(2) Eliminate superstition, reactionary interpretations, and above all, the exclusive role that rouhaniyat played in religious/political affairs. In his view, since at least the Safavids, rouhaniyat, with few exceptions, was a collaborator of the imperial court in supressing people and society. He right he was. In fact, the right-wing mullahs ARE the new monarchy in Iran!

One thing that people make mistake about is that, they read (if they do, because a lot of people claim they have done it, but have not) or interpret Dr. Shariati's writings in the present context, whereas his thinkings should be read within the context of his time.

In addition, such people also forget the international arena in which Shariati grew up and was educated. That was the era of anti-colonialism, and liberation movements. For example, he was friends with some of the important revolutionaries of his time during the 1950s and early 1960s, especially those who were involved in Algeria's war of independence, such as Farhat Abbas. Also, we should remember that Islam played a fundamental role in that war.

That is why I reject the criticisms of people like Akbar Gangi. He takes things out of context, even invents things, in order to try to discredit Dr. Shariati. He is not even knowledgeable about the subject. This is not to say that Dr. Shariati's work could not or cannot be criticized. Even in the context of his time, some of Dr. Shariati's work can be justifiably criticized. The work of anybody who lived only 44 years but produced nearly 30,000 pages of writings cannot be without errors and mistakes in judgement. But that is different from Gangi's criticisms which are nothing short of "lajan paraakani." Gangi has not criticized his own past, but does so against others!

In this column Fred always links Dr. Shariati with Jalal Al-e Ahmad. That is also an absurd notion, which only goes to show that Fred knows very little, if any, about either one of them.



Fight bwteen ZioNazi and MEK?

by Mehdi on

Seems like this conflict has started a bit of fight between the ZioNazis and the MEK! How funny! You can see the ZioNazis up in arms because Rashidian has attacked their beloved CIA criminals! How ironic!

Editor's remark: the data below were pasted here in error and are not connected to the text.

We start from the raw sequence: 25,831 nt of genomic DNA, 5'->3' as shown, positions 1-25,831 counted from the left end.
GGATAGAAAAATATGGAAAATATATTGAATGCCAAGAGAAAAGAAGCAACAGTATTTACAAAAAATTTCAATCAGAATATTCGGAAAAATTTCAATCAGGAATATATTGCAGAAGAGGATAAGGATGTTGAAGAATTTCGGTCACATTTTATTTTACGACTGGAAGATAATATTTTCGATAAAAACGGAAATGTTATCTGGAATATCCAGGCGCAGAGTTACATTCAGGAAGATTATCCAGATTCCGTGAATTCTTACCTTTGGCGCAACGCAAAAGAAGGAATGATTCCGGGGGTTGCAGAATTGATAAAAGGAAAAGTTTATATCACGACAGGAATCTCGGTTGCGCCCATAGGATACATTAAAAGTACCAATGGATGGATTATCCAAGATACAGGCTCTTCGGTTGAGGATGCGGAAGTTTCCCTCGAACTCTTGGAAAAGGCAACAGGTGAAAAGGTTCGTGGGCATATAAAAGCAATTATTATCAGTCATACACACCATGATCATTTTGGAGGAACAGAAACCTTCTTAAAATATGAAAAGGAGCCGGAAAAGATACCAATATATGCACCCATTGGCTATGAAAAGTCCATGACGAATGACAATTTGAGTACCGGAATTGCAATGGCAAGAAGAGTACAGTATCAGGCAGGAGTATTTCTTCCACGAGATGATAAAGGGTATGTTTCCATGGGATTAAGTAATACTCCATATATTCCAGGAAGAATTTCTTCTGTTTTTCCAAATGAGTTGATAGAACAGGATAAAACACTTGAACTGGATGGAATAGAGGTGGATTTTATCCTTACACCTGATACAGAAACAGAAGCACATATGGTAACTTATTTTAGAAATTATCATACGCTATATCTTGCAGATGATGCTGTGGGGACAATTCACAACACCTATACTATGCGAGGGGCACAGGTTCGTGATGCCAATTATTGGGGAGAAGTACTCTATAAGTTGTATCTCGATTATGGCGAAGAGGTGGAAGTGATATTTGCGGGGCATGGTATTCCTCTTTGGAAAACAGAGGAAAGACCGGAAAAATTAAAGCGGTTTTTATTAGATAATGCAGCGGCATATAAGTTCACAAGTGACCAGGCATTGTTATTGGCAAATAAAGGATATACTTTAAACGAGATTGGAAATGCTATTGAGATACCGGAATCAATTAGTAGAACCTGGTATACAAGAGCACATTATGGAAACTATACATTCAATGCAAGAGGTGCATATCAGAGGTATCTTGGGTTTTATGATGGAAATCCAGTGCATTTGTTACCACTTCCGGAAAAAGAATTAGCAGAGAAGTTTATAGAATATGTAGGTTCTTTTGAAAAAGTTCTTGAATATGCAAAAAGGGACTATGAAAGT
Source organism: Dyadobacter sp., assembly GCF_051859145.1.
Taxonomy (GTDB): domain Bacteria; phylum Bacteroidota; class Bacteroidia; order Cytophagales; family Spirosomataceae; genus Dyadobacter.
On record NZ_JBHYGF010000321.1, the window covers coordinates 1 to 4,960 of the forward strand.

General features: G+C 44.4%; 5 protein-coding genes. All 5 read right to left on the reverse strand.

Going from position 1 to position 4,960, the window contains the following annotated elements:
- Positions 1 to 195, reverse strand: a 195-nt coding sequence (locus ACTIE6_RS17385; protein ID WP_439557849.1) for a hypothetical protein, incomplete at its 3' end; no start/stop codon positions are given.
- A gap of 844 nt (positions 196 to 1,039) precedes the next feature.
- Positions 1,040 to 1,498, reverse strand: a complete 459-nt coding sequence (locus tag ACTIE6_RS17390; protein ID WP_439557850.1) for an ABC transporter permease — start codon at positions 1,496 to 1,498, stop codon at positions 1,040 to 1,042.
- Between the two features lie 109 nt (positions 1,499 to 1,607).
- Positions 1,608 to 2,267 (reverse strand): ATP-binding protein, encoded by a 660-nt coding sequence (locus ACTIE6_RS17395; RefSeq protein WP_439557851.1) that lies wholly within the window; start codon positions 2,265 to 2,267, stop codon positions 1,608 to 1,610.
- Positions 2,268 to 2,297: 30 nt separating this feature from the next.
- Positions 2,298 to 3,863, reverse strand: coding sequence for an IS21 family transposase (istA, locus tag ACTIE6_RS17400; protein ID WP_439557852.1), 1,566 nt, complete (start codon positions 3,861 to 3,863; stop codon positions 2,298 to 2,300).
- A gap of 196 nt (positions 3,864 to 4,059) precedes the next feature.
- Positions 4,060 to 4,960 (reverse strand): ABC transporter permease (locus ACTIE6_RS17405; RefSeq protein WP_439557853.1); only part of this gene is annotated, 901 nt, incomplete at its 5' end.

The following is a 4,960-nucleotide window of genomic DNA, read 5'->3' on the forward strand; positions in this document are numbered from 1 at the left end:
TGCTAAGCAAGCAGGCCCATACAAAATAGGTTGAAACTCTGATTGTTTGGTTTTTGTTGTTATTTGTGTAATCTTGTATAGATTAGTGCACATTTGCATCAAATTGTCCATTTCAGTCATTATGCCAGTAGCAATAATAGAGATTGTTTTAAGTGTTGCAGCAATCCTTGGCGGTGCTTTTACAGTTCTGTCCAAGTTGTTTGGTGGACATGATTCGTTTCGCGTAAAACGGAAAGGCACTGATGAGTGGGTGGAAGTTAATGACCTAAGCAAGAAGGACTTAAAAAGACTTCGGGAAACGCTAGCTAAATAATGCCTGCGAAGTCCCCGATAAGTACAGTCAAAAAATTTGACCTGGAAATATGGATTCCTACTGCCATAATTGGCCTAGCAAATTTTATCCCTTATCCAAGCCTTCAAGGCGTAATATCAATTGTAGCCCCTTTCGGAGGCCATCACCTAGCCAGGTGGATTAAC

George and Georg- ia irony!

by Anonym7 (not verified) on

It is better for everyone including Americans, that U.S status of almost unchallenged superpower is changing and the Georgian event has just confirmed that....
Yesterday George said (to Russians):
"Bullying and intimidation are not acceptable ways to conduct foreign policy".... maybe George is going to practice what he preaches!?

BTW, Rashidian, thanks for giving me a break in criticizing you! You heavily surprised me by your balanced view in this regard!

Jahanshah Rashidian

Mrs Mammad, Madadi

by Jahanshah Rashidian on

Thanks for your reflexions of thoughts. I know that both of you believe in Shi'ism. This is not absolutely a problem. People can have their faith in privacy, but not imposed on the institutions. This is the reason I believe in democracy and secularism as good characters of any state. These are also as a guarantee for religion freedom in the society.

Let's re-estimate the idea of "Imamat" and leadership proposed in the beginning of 1970s by Dr. Shari'ati. Regarding his views on Shi'ia Mullahs, would he accept accept "The supreme Leader" of "Imam" Khomeini if he was not dead (...) in 1977?


programmer craig, sorry to rain on your parade, but...

by Shadooneh (not verified) on

when you factor in the colossal deficit, the twenty-somethings who are being killed and wounded in the wars-of-choice the US is losing, the recession, unemployment, people losing their biggest lifetime investments, their homes, vanishing 401K funds, lowest confidence levels in ALL levels of government from the Administration to the Congress, you fill the blanks, you would notice that Russia indeed WON that war. As the result of what you consider a loss, Russia shed the excess weight of a decrepit and top-heavy empire, which was supplying a large number of its "republics" with a myriad services including dirt cheap energy, free education, medical services, etc. Now mother Russia has itself to care for. Russia is enjoying a high rate of growth in its GNP and GDP, Europe depends on it for energy and the US is so bogged down in the ME that all it can do about the Georgian situation is to wag a finger at Putin, who is showing us his middle finger as a response. The Russian middle class is growing while the US middle class is losing economically due to the widening gap between the rich and the poor, middle class and white collar jobs are being outsourced to India and other places - let's not even think about the loss of manufacturing jobs because they left the US a long time ago and it is too depressing to dwell on. Now if you still feel you/we have won the Cold War, I humbly suggest that take some time off and think real hard about the status of the US vis-a-vis Russia. Then come back and enlighten us as usual.


Mr. JR

by Mammad on

Thank you. Reading what people like me believe in, but written by you with whom I mostly disagree when it comes to Islam and Iran, is refreshing. 



Good points, JR

by Not Anonymous (not verified) on

Dear JR: Thank you for taking the time and acknowleding my comment.

You might want to read the link below. It is a good analysis of the Georgian situation by Brooking Institute.


warning: PDF file

Jahanshah Rashidian

Thanks For Your Comments

by Jahanshah Rashidian on

Dear Maryam Hojjati : Thank you for your continuous support.

Dear Ananymou 8 / XerXes: Thank you for your feedback.

Dear Not Anonymous: Thank you for your long comment: What concerns the relations between China / Russia and the IRI: Their relations with the IRI will one day be accountable to free Iran and honest people who ask their apathy to Iranians' plight.